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Sunday, October 19, 2014

Jacques Raymond Brascassat

Odette, a Maltese on an Embroidered Cushion, Jacques Raymond Brascassat              
Jacques Raymond Brascassat Self-portrait
Some of the most beloved portraits we have today do not involve human subjects. Human portraits are considered valuable only if the subject is famous, or the artist is famous, or if there is a historic factor involved. Otherwise, once those who remember the individual have all died, the portrait becomes "just another pretty face"...or not, depending on the face. There is too much sameness to most portraiture for the painting to be considered outstanding art in its own right. Of course, exceptions abound, Sargent's Madame X, for instance, Gainsborough's Blue Boy and others come to mind but such paintings are rare. However, portraits of animals are often revered long, long after the portrait's subject has passed away. The early 19th-century French artist, Jacques Raymond Brascassat, painted prime examples of what I mean. In effect, the portrait of a once beloved pet remains a pet, with the added advantage of no longer needing to be fed, bathed, and allowed access to the outdoors to "do its business." (Don't you just love euphemisms?)
A Bull in a Landscape, Jacques Brascassat
As his self-portrait (above) indicates, Jacques Brascassat could paint people as well as the next thousand or so French portrait painters of his time (he was born in 1804). On the other hand, he painted cows, cats, chickens, and dogs considerably better than most. As his A Bull in a Landscape (above, suggests, he did okay painting bulls too). Any kid at a county fair would be proud to parade such a magnificent, noble-looking animal. (I'm about to have a Big Mac attack.) Thanks to Brascassat, we can voice our appreciation of such a painting long after it's subject has had his fun in the sun and succumbed to the bun.
A View of Bordeaux, 1822, Jacques Brascassat--not a grapevine in sight.
Brascassat, as his name suggests, was French, a native of the Bordeaux region, which is about as French as one can be. He didn't start out to be a bull-painter but began by painting unexceptional landscapes. He studied in Paris, probably at the Ecole des Beaux Arts, judging by the fact he won the 1825 Prix de Rome allowing him a free trip to the Italian art mecca and what came to be eight years studying antiquities and how to paint them while rendering quite a number of highly prized (and praised) Italian landscape. Italian landscapes were seen as more romantic than French landscape for some stupid reason. Who knows why.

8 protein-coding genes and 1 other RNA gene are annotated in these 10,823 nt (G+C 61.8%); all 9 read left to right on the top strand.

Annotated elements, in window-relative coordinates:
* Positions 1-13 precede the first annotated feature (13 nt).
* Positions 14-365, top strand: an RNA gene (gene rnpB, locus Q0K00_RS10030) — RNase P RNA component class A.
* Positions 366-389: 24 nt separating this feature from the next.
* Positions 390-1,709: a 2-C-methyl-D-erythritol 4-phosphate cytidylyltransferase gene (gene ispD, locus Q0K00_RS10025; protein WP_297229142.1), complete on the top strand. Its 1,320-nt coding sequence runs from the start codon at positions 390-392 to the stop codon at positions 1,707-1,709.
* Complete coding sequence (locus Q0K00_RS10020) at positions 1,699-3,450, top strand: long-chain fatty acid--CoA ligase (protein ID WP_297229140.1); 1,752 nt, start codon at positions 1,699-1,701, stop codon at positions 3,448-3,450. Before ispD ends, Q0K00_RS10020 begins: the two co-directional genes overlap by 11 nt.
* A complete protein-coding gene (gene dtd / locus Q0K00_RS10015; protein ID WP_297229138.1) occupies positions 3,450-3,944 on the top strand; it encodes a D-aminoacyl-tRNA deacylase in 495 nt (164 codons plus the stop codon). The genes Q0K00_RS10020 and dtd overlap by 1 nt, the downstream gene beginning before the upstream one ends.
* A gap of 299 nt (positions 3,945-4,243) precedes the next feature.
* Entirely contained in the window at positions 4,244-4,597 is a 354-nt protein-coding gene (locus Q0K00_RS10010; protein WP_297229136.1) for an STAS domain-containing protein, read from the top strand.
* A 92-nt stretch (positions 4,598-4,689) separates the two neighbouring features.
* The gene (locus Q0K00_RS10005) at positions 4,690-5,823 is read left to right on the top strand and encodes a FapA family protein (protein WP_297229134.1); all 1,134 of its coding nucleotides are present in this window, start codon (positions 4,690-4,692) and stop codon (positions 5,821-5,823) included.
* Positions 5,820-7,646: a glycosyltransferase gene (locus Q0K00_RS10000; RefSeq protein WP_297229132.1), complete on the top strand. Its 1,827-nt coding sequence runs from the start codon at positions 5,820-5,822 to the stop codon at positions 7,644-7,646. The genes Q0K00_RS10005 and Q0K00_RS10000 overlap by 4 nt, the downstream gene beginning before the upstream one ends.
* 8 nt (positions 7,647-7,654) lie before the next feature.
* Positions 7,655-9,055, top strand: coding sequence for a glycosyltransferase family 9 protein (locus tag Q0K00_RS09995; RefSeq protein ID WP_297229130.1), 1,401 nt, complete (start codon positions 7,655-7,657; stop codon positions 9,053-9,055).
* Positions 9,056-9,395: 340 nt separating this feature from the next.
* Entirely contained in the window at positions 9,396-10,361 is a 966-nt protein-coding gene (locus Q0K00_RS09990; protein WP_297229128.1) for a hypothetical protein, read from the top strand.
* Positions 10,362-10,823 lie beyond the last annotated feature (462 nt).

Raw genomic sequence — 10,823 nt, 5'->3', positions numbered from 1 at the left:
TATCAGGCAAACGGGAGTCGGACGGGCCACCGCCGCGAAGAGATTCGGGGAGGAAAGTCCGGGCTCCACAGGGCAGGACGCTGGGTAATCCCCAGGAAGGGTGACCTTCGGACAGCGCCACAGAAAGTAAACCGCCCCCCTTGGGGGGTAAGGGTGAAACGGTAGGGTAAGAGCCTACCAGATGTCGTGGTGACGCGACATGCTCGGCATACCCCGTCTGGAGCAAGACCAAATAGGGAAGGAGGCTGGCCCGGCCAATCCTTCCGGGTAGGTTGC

A Bull Fight, 1855, Jacques Bascassat--where's the matador?
White Bull and Other Animal,
Jacques Brascassat
When Brascassat returned home in 1835 he displayed his landscapes in Paris and was probably rather cha-grined to find that what appealed most to buyers were the animals he'd pretty much randomly included in his work. So, in seeing a golden opportunity, he seized it; enlarging the importance (and size) of his landscape animals to the point the landscape part became a largely inconsequential background to the real action, such as his most famous work, The Bull Fight (above) from 1837. His Cows Attacked by Wolves (below) from 1845, is just as dramatic. The French love their cows, apparently more than Italian land-scapes. In any case, Brascassat be-came extremely good at what he did not to mention rich and famous, the most important animal painter in mid-century France.
Cows Attacked by Wolves, 1845, Jacques Brascassat
Greyhound Resting in a Chair, 1836,
Jacques Brascassat
But Brascassat's talent for pain-ting animals did not begin or end with livestock. He also became popular for painting pets, which was almost as important an art specialty then as it is now (lots more people have pets now than then). His sweetly elegant Mal-tese, Odetta (top) and his sleek, slender Greyhound Resting in a Chair,painted in 1836, shortly af-ter his return to Paris, demon-strates the appeal of his work to both French genders. He even managed to combine one of his canine subjects with the French admiration of a well-rendered still-life as seen in his Spaniel with a Still-life of Dead Game, from 1837--perfect for the 19th-century French man-cave.
Spaniel with a Still Life of Dead Game, 1837, Jacques Brascassat
Giraffe Crossing, 1827, Jacques Brascassat
Though no where nearly as pop-ular as dogs, Brascassat also knew how to paint cute kitty cats as well (bottom), not to mention giraffes (as seen in his Giraffe Crossing, (left) which is an actual depiction of "Zarafa," the famous giraffe, presumably painted during her journey from Marseilles to Paris in that year. His repertoire also included sheep and goats with the occasional shepherd and sometimes a pretty mademoiselle for human interest. Jacques Ray-mond Brascassat died relatively young, in 1867 at the age of sixty-three, before having to deal with the revolutionary changes coming to French art with the advent of Impressionisms. Portraits of him, by himself and others, are about as vacant looking as portraits are allowed to be. Even the museums which own them probably don't display them much. However, his animal portraits have a timeless charm that few would find bland or boring. And, they don't bark when someone comes to visit.

A Small Family, Jacques Brascassat. Best of all, his sweet, playful little kittens never become Brascassat CATS.


  1. Giraffe Crossing (1827) is actually a depiction of "Zarafa" the famous giraffe -- presumably during her journey from Marseilles to Paris in that year.

  2. Thanks for your comment. I have adjusted the text.